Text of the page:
Back in the 1950s, Walt and Shirley – who were friends of my grandparents – were thinking of leaving Canada to move to China. His work was going to take them there. It seems that the quality of dentistry in China in the 1950s left something to be desired. So, on the advice of his dentist, Walt had all his teeth removed before moving. After coming home from the dentist, Shirley confessed: “Walt, I don’t think I want to make the move after all.” Walt wasn’t impressed. “Hummy, you shud huf toed me dish shooner,” he replied. They never did leave. True story.
There is no shortage of Canadians who have considered leaving Canada. One advantage, of course, is that you may be able to escape the Canadian tax net. If you’re thinking of leaving, take the right steps to avoid the long arm of the Canada Revenue Agency (CRA).
Residency is important. Our government will levy a tax on the worldwide income of those who are resident here. Non-residents generally escape the Canadian tax net unless they earn income from Canadian sources. Your residence also affects: (1) certain tax elections, which may only be available to residents, (2) eligibility for the Canada child tax benefit and GST/HST credit or similar benefits, and (3) eligibility for Old Age Security benefits.
Although our Income Tax Act doesn’t define the term “resident,” there are plenty of court decisions and CRA publications (particularly Income Tax Folio S5-F1-C1, available at cra.gc.ca) that provide guidelines on who should be considered resident in Canada for tax purposes.
It’s a general principle that everyone must be resident somewhere for tax purposes. In fact, you can be resident in more than one country at the same time (in which case tie-breaker rules found in Canada’s tax treaty with the other country, if one exists, will determine residency).
Simply leaving Canada will not necessarily mean that you have given up Canadian residency for tax purposes. If you keep certain ties to Canada, the CRA might consider you to be an ongoing resident here.
The ties of most importance are your residential ties, which include the location of: (1) a dwelling place (leased or owned) that you have the ability to occupy on short notice, (2) the residence of your spouse or common-law partner, and (3) the residence of your dependants.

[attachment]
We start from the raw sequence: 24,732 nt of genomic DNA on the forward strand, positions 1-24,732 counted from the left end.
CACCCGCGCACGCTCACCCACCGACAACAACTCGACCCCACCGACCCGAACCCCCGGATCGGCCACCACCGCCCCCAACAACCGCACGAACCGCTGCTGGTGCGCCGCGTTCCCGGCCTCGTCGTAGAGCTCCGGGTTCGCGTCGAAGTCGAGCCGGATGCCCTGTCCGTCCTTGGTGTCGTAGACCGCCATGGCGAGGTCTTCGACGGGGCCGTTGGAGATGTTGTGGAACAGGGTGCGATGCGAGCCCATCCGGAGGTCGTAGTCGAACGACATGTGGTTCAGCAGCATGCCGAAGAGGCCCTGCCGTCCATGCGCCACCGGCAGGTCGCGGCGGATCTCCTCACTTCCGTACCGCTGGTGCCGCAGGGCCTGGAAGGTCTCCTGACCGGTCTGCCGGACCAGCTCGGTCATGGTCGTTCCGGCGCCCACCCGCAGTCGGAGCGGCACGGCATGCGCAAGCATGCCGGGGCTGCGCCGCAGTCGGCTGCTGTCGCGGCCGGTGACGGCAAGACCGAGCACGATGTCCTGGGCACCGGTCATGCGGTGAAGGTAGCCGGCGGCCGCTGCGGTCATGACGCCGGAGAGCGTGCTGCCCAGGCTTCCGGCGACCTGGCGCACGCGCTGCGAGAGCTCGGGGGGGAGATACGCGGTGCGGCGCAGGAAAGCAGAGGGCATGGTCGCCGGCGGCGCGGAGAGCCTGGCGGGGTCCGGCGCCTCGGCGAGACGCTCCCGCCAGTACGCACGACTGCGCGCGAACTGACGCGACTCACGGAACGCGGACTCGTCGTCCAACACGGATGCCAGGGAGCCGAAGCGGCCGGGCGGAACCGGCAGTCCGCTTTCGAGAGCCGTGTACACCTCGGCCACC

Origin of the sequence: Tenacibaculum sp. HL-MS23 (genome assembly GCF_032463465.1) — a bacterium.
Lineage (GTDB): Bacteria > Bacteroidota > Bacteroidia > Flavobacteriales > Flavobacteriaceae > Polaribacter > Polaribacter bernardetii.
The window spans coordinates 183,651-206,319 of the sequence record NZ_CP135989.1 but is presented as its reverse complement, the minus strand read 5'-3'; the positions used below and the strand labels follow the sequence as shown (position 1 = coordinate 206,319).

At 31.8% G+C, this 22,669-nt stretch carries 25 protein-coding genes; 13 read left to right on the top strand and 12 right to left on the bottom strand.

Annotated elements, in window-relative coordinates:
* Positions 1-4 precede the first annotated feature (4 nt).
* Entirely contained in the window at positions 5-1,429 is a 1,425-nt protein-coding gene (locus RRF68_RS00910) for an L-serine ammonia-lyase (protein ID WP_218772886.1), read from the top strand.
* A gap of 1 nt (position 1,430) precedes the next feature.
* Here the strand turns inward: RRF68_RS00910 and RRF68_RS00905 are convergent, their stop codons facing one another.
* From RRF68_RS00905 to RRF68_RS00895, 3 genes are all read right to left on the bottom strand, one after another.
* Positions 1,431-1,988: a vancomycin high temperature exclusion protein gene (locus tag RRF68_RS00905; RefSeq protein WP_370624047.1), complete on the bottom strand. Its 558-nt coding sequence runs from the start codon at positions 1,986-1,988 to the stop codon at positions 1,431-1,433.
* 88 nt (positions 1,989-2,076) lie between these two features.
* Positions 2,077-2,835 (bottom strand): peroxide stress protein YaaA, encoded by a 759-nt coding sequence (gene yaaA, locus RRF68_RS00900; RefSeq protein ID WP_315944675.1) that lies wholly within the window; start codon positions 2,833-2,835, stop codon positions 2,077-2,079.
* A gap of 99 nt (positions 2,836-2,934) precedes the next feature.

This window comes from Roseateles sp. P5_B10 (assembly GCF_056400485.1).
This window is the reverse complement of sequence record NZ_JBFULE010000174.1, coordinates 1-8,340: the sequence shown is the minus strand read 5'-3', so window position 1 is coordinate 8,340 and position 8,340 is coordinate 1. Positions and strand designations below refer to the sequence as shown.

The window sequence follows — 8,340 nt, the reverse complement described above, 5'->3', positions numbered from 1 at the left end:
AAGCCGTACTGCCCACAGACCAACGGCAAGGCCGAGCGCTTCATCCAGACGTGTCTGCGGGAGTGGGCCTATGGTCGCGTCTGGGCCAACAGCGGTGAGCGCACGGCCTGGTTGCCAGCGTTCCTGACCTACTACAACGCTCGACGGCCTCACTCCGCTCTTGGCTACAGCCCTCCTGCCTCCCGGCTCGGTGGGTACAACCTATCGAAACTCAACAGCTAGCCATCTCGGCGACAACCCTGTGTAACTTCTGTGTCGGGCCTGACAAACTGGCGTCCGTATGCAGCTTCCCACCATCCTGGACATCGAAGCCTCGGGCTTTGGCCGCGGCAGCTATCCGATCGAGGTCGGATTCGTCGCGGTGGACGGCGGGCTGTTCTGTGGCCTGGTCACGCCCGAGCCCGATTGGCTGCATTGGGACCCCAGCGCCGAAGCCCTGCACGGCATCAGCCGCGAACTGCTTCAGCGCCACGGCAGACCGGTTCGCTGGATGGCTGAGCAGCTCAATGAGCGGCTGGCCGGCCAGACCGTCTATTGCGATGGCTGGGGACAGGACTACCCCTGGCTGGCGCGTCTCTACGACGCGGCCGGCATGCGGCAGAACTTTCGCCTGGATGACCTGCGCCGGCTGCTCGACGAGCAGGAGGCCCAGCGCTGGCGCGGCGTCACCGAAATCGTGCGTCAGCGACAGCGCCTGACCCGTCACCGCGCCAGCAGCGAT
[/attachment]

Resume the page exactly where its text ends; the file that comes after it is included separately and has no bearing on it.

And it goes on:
You’ll generally have a tough time arguing that you’ve given up residency for tax purposes if your spouse, partner or dependants still reside in Canada. If you happen to be living apart from your spouse due to a marriage breakdown, then your spouse won’t be considered a significant tie to Canada.
In addition to primary residential ties, there are secondary residential ties that the taxman will consider when determining whether you’ve given up residency. None of these secondary factors on their own will cause you to be resident in Canada for tax purposes, but the taxman will look at all of these factors, and if on balance these tend to exist in your circumstances, you could be considered resident in Canada.
These include: Personal property in Canada (cars, furniture, clothing, etc.), social ties (memberships in recreational or religious organizations), economic ties (employment with a Canadian employer, active involvement in a Canadian business, investment accounts, bank accounts, credit cards), landed immigrant status or work permits, provincial hospitalization and medical insurance coverage, a Canadian driver’s licence, a vehicle registered in a province, a seasonal vacation property, a Canadian passport, memberships in professional or union organizations, and a Canadian mailing address, post office box or safety deposit box.
If you hope to give up Canadian residency for tax purposes, you’ll have to not only sever significant residential ties to Canada, but CRA will look at the extent to which you’ve established similar residential ties to another country.
CRA will also look at the purpose and permanence of your departure from Canada. Is it your intention to permanently sever ties with Canada? If not, this fact will work against you if you hope to avoid tax here. Finally, the CRA will look at the frequency and length of your visits back to Canada.
You should be aware that giving up Canadian residence can result in a tax hit. Specifically, our tax law will deem you to have sold some of your assets at fair market value at the time of departure and any capital gains realized could be subject to tax. Certain assets will be exempt: RRSPs, RRIFs and Canadian real estate, for example. Visit a tax pro before leaving.